Many caring owners are unaware their pets have an oral problem, so a thorough examination of your pet's mouth, teeth and gums is part of every physical exam.
Here at VCA Carpinteria Veterinary Hospital, we take your pet's oral health very seriously. Pain originating from dental problems is very rarely recognized by even the most conscientious owners. Instinctually, our pets are programmed to conceal any signs of weakness so most pets will continue to eat/play and live their lives normally as they don't understand letting you know will allow you to help them! People often assume their pets are simply aging when in fact they are suffering from chronic oral pain. It is only after treatment that an owner may appreciate how much better a pet is feeling.
Why is dental health important for my pet?
Other than chronic pain, an unhealthy mouth can be a breeding place for much more serious, systemic disease in your pet. in humans, we know the bacteria that live in the mouth can invade the body through the bloodstream and potentially settle on the kidneys, joints or more seriously the heart valves. We believe the same occurs in our pets and as a result, take any sign of dental disease seriously, especially if a pet already has underlying health issues (heart disease, diabetes, etc).
How can I recognize dental issues in my pet?
Very few clients examine their pets’ teeth unless they are carrying out daily home care, so actual dental problems often go unnoticed. While a regularly scheduled annual wellness exam is the best insurance that your pet’s dental health will be attended to, be on the lookout for any of the following signs of oral disease:
Why is a general anesthesia required to clean a pet's teeth?
During every physical examination, a pet's mouth is examined and we can make recommendations for either home dental care or if dental disease is detected, we will recommend a general anesthetic procedure.
We always use general anesthesia for our dental procedures. No matter how cooperative your pet may be, a thorough oral exam cannot be performed on a conscious animal. Although their mouths are different shapes, the basic anatomy of the teeth and gums are the same as humans and effective dental care requires the same attention to detail that your dentist gives you. Without anesthesia, there is no way to assess the inside of the teeth, the stability of the jaw, check for oral growths, take dental x-rays or diagnose periodontal disease or even perform a good cleaning above and below the gum line. And of course, general anesthesia is necessary to perform any advanced dental procedures.
What about anesthesia-free teeth cleanings?
Unfortunately, we have seen too many of our patients suffer from severe dental disease when well meaning owners seek out what appears to be safer anesthesia-free options. These treatments only make the part of the teeth we can see appear clean. Under the gum line cannot be assessed and gingivitis and periodontal disease cannot be properly treated. This gives pet owners a false sense of security and usually delays necessary dental procedures while periodontal disease is advancing and options to save teeth are becoming more limited. Please talk to one of us if you have reservations about putting your pet under anesthesia for a dental cleaning.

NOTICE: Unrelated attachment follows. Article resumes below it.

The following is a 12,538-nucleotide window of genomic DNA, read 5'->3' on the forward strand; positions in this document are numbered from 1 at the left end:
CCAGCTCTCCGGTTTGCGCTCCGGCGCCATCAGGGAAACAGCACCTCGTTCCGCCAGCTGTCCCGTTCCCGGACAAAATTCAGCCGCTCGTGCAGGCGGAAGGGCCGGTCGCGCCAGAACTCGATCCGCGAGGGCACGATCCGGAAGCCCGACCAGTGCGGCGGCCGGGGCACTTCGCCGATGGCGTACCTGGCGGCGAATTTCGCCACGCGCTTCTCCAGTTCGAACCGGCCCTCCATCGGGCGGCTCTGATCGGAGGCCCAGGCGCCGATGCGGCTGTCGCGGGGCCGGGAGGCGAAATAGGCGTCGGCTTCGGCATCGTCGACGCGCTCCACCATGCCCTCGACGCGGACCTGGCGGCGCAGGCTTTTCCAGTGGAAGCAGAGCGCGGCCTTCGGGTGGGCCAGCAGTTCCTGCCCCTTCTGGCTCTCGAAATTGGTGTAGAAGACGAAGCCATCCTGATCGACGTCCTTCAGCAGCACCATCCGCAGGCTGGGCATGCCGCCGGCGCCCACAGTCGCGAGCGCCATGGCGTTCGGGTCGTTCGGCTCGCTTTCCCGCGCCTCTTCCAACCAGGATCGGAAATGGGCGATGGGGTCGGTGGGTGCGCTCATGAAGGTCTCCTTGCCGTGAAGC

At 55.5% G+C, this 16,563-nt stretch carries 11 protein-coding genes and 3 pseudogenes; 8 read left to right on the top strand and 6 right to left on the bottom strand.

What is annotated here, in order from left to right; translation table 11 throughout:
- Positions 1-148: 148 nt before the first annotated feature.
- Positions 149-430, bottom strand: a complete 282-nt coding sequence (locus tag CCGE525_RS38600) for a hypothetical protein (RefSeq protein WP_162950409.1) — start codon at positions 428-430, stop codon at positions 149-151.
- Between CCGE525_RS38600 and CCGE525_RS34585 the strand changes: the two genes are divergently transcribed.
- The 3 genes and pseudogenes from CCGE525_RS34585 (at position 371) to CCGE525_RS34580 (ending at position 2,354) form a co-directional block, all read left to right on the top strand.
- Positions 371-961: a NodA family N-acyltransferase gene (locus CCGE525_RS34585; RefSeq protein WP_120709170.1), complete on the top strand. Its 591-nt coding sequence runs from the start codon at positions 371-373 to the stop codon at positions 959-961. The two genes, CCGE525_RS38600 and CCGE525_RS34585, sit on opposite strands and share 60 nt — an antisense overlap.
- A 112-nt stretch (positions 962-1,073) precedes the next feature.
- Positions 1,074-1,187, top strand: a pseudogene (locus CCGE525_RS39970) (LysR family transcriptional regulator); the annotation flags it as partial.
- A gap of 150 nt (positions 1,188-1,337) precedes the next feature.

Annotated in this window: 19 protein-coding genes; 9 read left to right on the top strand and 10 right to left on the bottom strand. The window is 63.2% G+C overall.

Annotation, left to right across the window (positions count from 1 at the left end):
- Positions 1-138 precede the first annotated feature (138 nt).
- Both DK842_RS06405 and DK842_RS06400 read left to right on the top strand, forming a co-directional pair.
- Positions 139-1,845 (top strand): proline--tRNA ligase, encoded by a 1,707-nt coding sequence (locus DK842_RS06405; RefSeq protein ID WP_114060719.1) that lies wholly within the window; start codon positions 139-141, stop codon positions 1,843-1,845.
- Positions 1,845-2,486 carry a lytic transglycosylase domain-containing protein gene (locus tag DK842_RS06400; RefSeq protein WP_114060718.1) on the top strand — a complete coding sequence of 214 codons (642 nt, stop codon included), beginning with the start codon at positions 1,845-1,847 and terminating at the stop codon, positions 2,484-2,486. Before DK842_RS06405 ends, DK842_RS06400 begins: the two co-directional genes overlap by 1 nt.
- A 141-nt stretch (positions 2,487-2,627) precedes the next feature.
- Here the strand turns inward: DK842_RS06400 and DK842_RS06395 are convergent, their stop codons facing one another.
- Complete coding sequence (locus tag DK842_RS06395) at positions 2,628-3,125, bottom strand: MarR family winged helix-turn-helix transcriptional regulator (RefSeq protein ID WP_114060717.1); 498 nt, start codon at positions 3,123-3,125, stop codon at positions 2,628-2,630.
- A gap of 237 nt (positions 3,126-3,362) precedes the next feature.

The American Animal Hospital Association and American Veterinary Dental College has some excellent articles on the subject.
Dental Procedures offered at VCA Carpinteria Veterinary Hospital
We offer a variety of different dental procedures. Every pet admitted to the hospital for a dental "cleaning" has the same standard of care. Please click here to review what is involved when your pet is anesthetized at VCA Carpinteria.
During a dental procedure, you will have at least three people working with your pet.
One highly trained surgical assistant or registered veterinary technician (RVT) is assigned only to your pet from the beginning of the anesthetic procedure until well after your pet is awake. He or she will be constantly monitoring and as needed adjusting levels of anesthesia, intravenous fluids, pain control and keeping the doctor constantly informed.
A second skilled assistant or RVT will take dental x-rays and perform a thorough piezoelectric scaling (above and below the gumline) and polish the teeth.
Meanwhile your vet will assess the dental x-rays, perform a complete oral exam, chart the teeth including assessing the depth of gingival pockets, tooth mobility, note evidence of dental or periodontal disease, assess for oral masses, jaw abnormalities and come up with a treatment plan specific to your pet. If no evidence of dental disease is detected, your pet will then be "woken" up from anesthesia.
If dental disease is discovered, your vet will then call you to decide on a treatment plan. These are often determined while your pet is under anesthesia, so it is imperative you be reachable by phone the day your pet is under anesthesia.
Dental services we offer:
We also work closely with our local dental specialist and can make recommendations for advanced dental procedures (such as root canals) not offered in house. Often the treatment options will be determined while your pet is anesthetized, so it is imperative you be reachable by phone to go over options during the day of the procedure.
Let our Veterinarians give your pet's mouth a health assessment as part of a wellness exam, every year!